11. 6 Lumber Production
    (pp. 129-145)
    ALLAN BUELL and C.F. MCBRIDE

    From Canadaʹs early history, lumber has filled two important roles in the economy. First, it has provided a readily available source of building material for local use, and second, it has been the basis of a large and important export market, valued at $3901 million in 1979. It cannot be emphasized too strongly that this major permanent industry is based on a renewable resource.

    Canadaʹs role as an exporter of forest products began in the seventeenth century in eastern Canada when white and red pine were exported in the form of hewn and round timbers. On the west coast it...

  12. 7 The Drying of Wood
    (pp. 147-175)
    GEORGE BRAMHALL

    Green lumber, as it comes from the tree, contains a high proportion of water, ranging from 30% moisture content in the heartwood of some species to over 300% in the sapwood of some low-density species. The greater part of this moisture must be removed before the lumber is used or less than satisfactory service will result.

    Wood is a hygroscopic material, which means that it absorbs or gives off moisture in response to humidity changes in the surrounding atmosphere. It has a natural propensity to swell and shrink as its moisture content increases and decreases in the range from oven-dry...

  13. 8 Wood Protection
    (pp. 177-223)
    A.J. DOLENKO, J.K. SHIELDS, F.W. KING, J.W. ROFF and D. OSTAFF

    Wood is a versatile building material that can last indefinitely when used wisely. Dry wood specimens found in ancient Egyptian tombs and dated 2600–1000 bc were still sound when examined in modern times. Japanese temples contain samples of wood that has been in service for about 1300 years in both structural and decorative uses.

    Although wood can have a long life if properly used and protected, it is subject to degradation by weathering, fire, and insect or fungal attack if adverse conditions prevail. Some species have only a moderate degree of resistance to degradation, but their durability can be...

  14. 9 Glues and Gluing
    (pp. 225-243)
    M.N. CARROLL

    The volume of glued wood products manufactured in Canada each year is exceeded only by the volume of lumber. Glued wood products range from commodity products to speciality items. Commodity products include plywood, particleboard, waferboard, fiberboard, and finger-jointed lumber, which are manufactured in millions of cubic metres each year (see Chapter 10). Specialty items include laminated timbers, furniture, cabinetry, toys, sporting goods, and many types of glued woodenware, which use a lesser amount of wood but still represent a high annual dollar value.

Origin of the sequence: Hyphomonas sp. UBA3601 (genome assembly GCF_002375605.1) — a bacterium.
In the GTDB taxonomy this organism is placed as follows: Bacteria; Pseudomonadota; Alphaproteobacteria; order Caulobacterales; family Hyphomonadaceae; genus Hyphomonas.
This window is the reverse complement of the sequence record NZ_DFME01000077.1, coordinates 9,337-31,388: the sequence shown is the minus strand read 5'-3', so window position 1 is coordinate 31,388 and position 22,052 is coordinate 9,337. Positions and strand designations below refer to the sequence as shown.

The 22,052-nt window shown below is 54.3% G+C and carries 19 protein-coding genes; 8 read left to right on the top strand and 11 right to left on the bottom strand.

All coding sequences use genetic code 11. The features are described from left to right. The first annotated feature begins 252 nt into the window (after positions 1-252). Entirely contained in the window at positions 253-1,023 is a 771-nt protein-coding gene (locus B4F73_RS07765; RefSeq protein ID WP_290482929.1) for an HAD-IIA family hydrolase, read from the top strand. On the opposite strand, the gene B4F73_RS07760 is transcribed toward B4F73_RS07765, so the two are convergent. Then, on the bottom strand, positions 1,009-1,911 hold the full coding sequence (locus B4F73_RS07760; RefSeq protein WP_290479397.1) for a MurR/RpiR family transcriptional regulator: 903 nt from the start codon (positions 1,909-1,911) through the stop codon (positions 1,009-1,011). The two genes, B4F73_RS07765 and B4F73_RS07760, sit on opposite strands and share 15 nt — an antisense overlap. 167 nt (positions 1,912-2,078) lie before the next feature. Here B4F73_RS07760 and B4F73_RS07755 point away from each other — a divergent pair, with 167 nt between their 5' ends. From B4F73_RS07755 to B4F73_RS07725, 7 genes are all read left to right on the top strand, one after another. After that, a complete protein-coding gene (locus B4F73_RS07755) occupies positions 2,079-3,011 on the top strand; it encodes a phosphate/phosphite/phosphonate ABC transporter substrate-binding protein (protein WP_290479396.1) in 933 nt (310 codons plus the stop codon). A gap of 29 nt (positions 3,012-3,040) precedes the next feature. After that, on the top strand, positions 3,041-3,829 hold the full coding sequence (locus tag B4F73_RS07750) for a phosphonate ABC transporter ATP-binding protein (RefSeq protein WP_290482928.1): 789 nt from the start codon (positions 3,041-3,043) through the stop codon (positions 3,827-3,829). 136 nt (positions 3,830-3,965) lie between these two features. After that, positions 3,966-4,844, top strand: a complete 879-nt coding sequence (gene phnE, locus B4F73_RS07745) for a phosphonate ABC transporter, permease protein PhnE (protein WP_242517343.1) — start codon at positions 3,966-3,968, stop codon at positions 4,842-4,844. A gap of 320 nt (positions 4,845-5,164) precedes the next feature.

Gluing is one means by which the forest-products industries fill the gap between market needs and wood...

  15. 10 Panel Products
    (pp. 245-264)
    M.N. CARROLL

    The art of building consists largely of enclosing space. In a house the living space is enclosed to provide protection against the elements. Inside the house individual rooms are formed to provide privacy. Within the rooms are built-in cabinets, clothes closets, linen closets, and various kinds of furniture, such as wardrobes, buffets, desks, and liquor cabinets. All provide a means of storing various household goods so that they are readily accessible but out of sight.

    The common structural feature of the house and its components is that they consist of a frame surrounded by skins, known as panel products, or...

  16. 11 Houses and Structures
    (pp. 265-284)
    R.J. PAYNE

    If one excludes pulp and paper, housing is the forest industryʹs largest market for wood products. About 200 000 housing units are built in Canada each year, and this volume is expected to be maintained or exceeded in the years to come. Over 80% of the houses in North America are timber-frame structures, and in 1970 an average residential house required 17.6 m³ (10 840 fbm [foot board measure]) of lumber and 4.7 m³ (5358 sq ft) of wood-based panel products (9.5 mm [3/8 in.] basis). Projections to the year 2000 show that although the quantity of lumber per house...